MadSci Network: Science History

Re: When did the multiplication become something to learn by heart and which im

Date: Wed May 16 16:09:50 2001
Posted By: Uncle Al Schwartz, Organic synthetic chemist
Area of science: Science History
ID: 989864504.Sh

I don't know of any date or place when elegant ad hoc number juggling 
suddenly gave way to formal rote instruction.  Classical aesthetics are 
invariably displaced by efficency.  Verbal problems from ancient Egypt are 
incredibly hard to understand because they didn't have efficient symbology 
to squeeze the goo and dribble out of literary exposition.

Poor Isaac Newton and his "Principia" were mired in continued fractions.  
English mathematician Henry Briggs first introduced decimal notation, the 
decimal-based system of logarithms, and long division in 1617.  They were 
radical and dangerous ideas.  If you think doing long division by hand is 
nasty, look at the alteratives!

Who has to know arithmetic?  As civilizations became more technological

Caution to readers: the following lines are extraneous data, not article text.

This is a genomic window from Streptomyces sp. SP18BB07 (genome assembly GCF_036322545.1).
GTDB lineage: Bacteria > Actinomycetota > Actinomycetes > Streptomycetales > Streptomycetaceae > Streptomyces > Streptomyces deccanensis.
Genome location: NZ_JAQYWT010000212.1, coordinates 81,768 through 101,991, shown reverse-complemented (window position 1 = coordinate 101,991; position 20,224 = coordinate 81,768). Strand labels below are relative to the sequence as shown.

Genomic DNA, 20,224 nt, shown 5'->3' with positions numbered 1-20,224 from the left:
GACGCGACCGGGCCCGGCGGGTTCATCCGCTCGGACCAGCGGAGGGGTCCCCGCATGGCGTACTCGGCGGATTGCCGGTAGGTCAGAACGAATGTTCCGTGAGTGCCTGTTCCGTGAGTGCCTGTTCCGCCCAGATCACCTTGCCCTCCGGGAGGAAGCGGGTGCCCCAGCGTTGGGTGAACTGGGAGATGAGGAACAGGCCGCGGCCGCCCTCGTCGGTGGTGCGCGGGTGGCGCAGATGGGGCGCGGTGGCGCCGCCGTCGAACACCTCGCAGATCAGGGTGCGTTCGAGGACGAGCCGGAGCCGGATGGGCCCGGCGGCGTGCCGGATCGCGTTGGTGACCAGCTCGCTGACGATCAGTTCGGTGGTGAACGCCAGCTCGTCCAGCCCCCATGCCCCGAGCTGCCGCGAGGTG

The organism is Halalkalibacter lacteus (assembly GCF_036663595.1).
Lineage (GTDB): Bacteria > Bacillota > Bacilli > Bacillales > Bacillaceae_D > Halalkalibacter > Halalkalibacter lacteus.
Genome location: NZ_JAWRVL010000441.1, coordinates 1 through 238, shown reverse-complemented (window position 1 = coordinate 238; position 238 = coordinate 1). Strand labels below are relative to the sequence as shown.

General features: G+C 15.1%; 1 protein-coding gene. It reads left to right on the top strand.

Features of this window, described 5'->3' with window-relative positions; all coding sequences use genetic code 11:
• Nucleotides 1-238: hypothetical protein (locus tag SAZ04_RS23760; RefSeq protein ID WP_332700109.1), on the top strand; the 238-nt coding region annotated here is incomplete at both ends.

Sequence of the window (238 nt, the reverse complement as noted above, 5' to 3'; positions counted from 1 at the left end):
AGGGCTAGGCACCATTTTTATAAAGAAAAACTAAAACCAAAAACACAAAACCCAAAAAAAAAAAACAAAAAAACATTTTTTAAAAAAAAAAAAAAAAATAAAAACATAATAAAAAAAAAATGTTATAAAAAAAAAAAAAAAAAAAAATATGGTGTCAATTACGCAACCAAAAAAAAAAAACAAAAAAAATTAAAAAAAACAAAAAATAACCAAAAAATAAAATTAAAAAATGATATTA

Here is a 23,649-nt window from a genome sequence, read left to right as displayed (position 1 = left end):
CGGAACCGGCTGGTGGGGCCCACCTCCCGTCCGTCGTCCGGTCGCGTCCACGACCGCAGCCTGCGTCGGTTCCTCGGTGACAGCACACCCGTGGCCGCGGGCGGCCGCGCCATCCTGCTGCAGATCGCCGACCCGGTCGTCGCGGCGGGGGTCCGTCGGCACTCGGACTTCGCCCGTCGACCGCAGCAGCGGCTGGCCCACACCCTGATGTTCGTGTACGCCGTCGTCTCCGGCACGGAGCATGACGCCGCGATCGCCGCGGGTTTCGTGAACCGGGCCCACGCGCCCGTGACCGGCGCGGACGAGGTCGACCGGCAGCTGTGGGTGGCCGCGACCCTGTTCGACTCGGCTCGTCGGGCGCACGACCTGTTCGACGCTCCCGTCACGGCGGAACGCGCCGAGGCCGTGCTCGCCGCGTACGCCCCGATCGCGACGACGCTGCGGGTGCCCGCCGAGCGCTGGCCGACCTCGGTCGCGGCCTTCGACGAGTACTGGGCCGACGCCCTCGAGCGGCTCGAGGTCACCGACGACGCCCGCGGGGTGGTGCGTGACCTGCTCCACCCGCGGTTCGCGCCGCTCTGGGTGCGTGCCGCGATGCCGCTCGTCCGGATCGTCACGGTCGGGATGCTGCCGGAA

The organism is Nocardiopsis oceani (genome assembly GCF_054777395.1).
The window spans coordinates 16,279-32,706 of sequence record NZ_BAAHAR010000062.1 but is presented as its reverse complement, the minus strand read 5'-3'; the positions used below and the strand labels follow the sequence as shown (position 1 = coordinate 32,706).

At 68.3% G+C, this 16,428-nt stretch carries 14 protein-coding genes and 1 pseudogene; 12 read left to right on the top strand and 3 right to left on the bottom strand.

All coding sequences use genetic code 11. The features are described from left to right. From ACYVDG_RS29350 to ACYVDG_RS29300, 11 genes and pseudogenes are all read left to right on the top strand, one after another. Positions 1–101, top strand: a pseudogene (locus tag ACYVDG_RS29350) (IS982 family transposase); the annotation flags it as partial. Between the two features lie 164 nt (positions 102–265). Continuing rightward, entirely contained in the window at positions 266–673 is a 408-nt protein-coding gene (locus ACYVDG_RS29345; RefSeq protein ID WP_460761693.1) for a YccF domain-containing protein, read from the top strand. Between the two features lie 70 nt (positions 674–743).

their participants and geater fractions of their participants needed more 
real time arithmetic skills to be productive.  Personal gain is a powerful 
incentive, more so if you get to keep it. If there are surpluses, somebody 
had to keep track of inventory (soon followed by auditors to watch the 
watchers).  Convenience is important, especially if your number system 
doesn't have a zero (Roman numerals). 

If *you* have a calculator, do *you* need to memorize anything?  The 
understanding required to use a slide rule is non-trivial.  One imagines a 
chimp could be trained symbolically use a calculator.

1) Did you punch the wrong numbers?  Approximation is a useful skill.
2) How many significant figures are justified in your answer?
3) What do you do when the batteries go dead?

If you use money and can't do arithmetic in your head, you will be cheated 
until the lessons are driven home.  Welcome to technological civilization.

Uncle Al!

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